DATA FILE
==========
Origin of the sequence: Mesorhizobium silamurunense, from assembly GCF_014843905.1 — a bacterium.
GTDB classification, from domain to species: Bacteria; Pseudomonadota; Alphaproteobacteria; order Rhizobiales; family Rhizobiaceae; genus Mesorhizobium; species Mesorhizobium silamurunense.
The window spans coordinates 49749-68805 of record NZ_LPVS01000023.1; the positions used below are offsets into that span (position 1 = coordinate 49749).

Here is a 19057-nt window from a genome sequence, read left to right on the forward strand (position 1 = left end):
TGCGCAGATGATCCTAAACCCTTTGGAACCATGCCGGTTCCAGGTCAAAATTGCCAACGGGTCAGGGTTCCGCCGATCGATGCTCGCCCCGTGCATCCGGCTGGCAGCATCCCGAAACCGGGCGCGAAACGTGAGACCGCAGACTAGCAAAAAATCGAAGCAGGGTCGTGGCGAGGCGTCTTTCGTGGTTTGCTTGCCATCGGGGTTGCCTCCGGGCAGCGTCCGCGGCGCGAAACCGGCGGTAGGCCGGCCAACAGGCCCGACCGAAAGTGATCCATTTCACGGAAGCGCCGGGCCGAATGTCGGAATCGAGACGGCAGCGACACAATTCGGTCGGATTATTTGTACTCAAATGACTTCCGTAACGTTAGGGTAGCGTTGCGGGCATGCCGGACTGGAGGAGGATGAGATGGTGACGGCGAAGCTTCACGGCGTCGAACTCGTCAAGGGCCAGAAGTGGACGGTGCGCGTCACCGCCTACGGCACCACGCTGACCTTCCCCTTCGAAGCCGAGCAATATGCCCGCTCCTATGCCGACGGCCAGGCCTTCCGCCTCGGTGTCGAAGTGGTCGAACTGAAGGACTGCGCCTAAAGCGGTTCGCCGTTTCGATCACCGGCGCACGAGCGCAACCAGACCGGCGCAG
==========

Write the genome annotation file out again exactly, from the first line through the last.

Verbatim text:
Origin of the sequence: Mesorhizobium silamurunense, from assembly GCF_014843905.1 — a bacterium.
GTDB classification, from domain to species: Bacteria; Pseudomonadota; Alphaproteobacteria; order Rhizobiales; family Rhizobiaceae; genus Mesorhizobium; species Mesorhizobium silamurunense.
The window spans coordinates 49749-68805 of record NZ_LPVS01000023.1; the positions used below are offsets into that span (position 1 = coordinate 49749).

Here is a 19057-nt window from a genome sequence, read left to right on the forward strand (position 1 = left end):
TGCGCAGATGATCCTAAACCCTTTGGAACCATGCCGGTTCCAGGTCAAAATTGCCAACGGGTCAGGGTTCCGCCGATCGATGCTCGCCCCGTGCATCCGGCTGGCAGCATCCCGAAACCGGGCGCGAAACGTGAGACCGCAGACTAGCAAAAAATCGAAGCAGGGTCGTGGCGAGGCGTCTTTCGTGGTTTGCTTGCCATCGGGGTTGCCTCCGGGCAGCGTCCGCGGCGCGAAACCGGCGGTAGGCCGGCCAACAGGCCCGACCGAAAGTGATCCATTTCACGGAAGCGCCGGGCCGAATGTCGGAATCGAGACGGCAGCGACACAATTCGGTCGGATTATTTGTACTCAAATGACTTCCGTAACGTTAGGGTAGCGTTGCGGGCATGCCGGACTGGAGGAGGATGAGATGGTGACGGCGAAGCTTCACGGCGTCGAACTCGTCAAGGGCCAGAAGTGGACGGTGCGCGTCACCGCCTACGGCACCACGCTGACCTTCCCCTTCGAAGCCGAGCAATATGCCCGCTCCTATGCCGACGGCCAGGCCTTCCGCCTCGGTGTCGAAGTGGTCGAACTGAAGGACTGCGCCTAAAGCGGTTCGCCGTTTCGATCACCGGCGCACGAGCGCAACCAGACCGGCGCAG